As a member of the iOS developer program, I have had early access to iOS 5 beta for some time now. I first installed it with Beta 3 in mid-july on my personal iPhone. Being that I am a part-time developer and don’t have thousands of dollars to buy multiple iPod touches, iPads and iPhones to keep various iOS versions on as Apple recommends (bull-*cough*-crap), I only have my iPhone to use. This means I live on the edge a bit and have to deal with glitches in the system, but it also means I learn very quickly what new features are available, since I am using it all day long.
Most of the information I am presenting here I am writing while still in the Beta stage, so some things may have changed since I wrote them. But being a good, honest Apple Developer Program member (okay, mostly honest), I didn’t want to post this until iOS 5 was officially out. This is also not a comprehensive list. I am only including things that I think people will be interested to know about and may not initially realize.
The first feature I noticed right off the bat is that iOS 5 performs background syncing with iTunes. Remember all those times you’ve started a long sync process on your device and then wanted to look something up on it real quick (maybe a text message, or address book entry, whatever) and couldn’t because of that stupid “Slide to cancel” message while it was syncing? No more! You now get the normal “Slide to unlock” message and can use your device while iTunes is still syncing. For example, I can browse the web while iTunes is syncing to my phone. I can send text messages, play a game, etc.
There are some things that don’t work so well. For example, currently iTunes is syncing my entire music library because it was a full device restore (3,420 songs takes awhile to sync). Trying to run the Music application while iTunes is syncing my music library causes it to hang and I have to “force quit” it. All in all, though, I like the new feature. I don’t often use my phone while it is syncing, but I have more than once had to cancel a sync so I could get to some bit of information and then resume the sync.
By the way, there is now a small spinning sync icon in the status bar on the iOS device telling you that it is actively syncing. I personally haven’t tried pulling the sync cable while it is syncing, but I wouldn’t recommend doing it on purpose.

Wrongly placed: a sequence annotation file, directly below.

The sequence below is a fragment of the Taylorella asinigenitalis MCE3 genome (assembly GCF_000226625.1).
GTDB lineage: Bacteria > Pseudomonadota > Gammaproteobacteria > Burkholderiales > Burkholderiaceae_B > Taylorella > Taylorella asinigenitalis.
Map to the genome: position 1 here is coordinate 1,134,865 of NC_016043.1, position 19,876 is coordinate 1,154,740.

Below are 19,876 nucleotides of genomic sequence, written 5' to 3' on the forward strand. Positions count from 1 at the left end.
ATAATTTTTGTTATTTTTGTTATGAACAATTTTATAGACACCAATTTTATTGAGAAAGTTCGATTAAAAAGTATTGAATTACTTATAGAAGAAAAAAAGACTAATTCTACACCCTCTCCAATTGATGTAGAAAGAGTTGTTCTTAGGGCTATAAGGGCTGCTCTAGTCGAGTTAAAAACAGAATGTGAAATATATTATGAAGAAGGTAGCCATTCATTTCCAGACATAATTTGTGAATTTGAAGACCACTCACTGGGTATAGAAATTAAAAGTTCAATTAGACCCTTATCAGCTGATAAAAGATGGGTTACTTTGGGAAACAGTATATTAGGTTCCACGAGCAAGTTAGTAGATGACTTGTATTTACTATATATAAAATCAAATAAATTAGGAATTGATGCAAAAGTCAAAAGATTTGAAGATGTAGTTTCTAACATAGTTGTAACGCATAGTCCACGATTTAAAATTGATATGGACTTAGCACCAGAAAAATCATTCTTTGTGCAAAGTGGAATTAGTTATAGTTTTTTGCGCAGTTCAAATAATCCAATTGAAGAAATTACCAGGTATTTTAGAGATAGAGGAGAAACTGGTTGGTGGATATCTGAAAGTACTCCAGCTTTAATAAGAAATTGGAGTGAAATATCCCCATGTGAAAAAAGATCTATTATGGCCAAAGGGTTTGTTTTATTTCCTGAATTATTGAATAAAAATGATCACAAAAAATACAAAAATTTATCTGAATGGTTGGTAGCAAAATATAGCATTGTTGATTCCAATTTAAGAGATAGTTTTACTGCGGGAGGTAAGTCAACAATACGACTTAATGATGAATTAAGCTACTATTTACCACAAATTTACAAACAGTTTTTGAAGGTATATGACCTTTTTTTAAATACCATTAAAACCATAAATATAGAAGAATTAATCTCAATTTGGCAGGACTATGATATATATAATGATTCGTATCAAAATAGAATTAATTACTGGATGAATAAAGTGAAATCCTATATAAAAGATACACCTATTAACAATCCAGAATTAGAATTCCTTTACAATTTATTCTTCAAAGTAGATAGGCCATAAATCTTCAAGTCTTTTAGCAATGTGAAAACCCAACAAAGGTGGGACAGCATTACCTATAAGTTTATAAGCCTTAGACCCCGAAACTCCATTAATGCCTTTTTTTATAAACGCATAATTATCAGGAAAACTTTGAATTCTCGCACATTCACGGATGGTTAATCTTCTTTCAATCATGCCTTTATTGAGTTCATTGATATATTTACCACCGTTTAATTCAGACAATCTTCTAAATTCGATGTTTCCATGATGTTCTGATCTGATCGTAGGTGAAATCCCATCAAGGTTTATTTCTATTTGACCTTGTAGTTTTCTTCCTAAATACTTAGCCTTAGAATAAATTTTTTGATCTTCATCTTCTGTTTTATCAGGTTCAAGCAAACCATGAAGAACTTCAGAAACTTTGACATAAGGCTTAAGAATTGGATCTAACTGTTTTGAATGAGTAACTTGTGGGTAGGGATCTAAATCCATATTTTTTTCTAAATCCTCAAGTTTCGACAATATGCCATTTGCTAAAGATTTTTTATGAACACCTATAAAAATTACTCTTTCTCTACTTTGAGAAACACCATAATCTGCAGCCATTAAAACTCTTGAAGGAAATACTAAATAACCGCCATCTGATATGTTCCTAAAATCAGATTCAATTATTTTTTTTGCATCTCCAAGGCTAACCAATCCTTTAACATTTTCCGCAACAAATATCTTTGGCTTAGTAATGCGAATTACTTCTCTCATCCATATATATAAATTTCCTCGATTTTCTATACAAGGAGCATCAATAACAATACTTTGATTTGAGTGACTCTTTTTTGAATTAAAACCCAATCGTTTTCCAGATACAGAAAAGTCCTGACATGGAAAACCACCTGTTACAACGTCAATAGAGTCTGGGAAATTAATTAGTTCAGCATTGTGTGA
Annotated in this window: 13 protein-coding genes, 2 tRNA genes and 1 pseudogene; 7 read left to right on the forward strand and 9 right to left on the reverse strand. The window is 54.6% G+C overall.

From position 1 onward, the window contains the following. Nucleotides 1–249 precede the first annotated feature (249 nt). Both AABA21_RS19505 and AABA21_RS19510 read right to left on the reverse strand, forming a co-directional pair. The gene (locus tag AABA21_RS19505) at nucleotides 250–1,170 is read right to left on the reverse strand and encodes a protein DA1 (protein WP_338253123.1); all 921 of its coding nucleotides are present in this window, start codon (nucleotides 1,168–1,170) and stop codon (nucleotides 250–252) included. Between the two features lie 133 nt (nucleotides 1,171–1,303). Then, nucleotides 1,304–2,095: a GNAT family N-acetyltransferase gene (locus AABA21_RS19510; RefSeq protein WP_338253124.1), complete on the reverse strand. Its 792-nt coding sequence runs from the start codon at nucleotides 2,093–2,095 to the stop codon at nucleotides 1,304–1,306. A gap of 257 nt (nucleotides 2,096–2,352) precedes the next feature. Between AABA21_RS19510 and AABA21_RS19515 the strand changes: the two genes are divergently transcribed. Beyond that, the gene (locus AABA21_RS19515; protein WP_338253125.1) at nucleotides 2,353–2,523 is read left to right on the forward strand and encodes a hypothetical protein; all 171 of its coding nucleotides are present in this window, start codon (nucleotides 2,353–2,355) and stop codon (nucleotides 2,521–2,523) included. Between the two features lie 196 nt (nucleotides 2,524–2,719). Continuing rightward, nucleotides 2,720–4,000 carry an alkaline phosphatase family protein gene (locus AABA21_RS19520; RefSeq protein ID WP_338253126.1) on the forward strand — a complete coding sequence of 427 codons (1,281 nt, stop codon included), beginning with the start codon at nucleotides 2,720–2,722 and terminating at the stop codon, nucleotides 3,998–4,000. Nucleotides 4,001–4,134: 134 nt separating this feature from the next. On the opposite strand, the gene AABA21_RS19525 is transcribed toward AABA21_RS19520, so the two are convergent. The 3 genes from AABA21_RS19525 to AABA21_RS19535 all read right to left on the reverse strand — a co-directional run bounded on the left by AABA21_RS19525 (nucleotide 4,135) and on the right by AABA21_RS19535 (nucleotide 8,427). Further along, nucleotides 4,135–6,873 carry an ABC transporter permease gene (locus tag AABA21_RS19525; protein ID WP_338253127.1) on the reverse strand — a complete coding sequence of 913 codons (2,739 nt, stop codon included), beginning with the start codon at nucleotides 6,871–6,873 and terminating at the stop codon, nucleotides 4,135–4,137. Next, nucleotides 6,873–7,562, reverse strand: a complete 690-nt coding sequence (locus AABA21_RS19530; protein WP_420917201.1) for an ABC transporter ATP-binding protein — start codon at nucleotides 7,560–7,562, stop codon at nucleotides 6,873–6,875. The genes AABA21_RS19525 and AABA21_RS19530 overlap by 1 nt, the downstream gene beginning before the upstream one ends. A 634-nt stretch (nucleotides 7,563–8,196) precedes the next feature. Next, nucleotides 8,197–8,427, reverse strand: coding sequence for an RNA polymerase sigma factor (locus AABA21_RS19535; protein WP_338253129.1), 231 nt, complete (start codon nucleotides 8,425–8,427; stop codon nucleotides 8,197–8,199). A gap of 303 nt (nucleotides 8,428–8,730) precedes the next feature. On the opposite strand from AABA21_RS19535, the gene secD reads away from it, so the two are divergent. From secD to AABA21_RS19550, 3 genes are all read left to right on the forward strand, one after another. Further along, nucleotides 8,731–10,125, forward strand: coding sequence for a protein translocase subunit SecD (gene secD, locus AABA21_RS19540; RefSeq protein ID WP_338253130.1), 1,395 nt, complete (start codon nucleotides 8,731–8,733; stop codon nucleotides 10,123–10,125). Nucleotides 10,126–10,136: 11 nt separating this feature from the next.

WiFi syncing is not news to most people since it has been talked about and shows up right in the iTunes window as an option. It does, however, have some cool features and there are some things to know about it before you decide to just turn it on and forget about it.
First off, WiFi syncing is slower than USB. To be honest, I expected WiFi to be faster. Yes I know, USB 2.0 is 480Mbps and WiFi is only 150Mbps. But watching my phone sync via USB and the speed it takes to sync movies, for example, makes it feel like it isn’t even close to the full speed of USB 2.0. And since the USB sync always felt so slow I figured a good 802.11n network connection should be able to do better. No, it can’t. WiFi is noticeably slower than USB.
The ability to have my phone sync to my computer while still in my pocket, however, is very cool. And the ability to have it sync automatically overnight is even more cool. For me, though, I sync my phone to my desktop computer at work. My only other option is my laptop which I don’t leave open and running overnight anyway. So the automatic nightly sync does me no good. Also, leaving the WiFi syncing enabled seems to keep my phone connected to WiFi even when locked (which it didn’t before) which seems to put a noticeable drain on my battery. Usually by the end of the day my phone is only down to around 80% battery. The 3 days I had WiFi syncing enabled, by 5pm when I left work my battery was down closer to 40%. This may be because it detects my desktop (which it is “paired” to) on the network and therefore keeps the WiFi active so that I can do a WiFi sync (which can be initiated from iTunes or the iPhone). So if you sync to your home computer you may not have the same problem of having your phone connected to your work’s WiFi for 8 hours.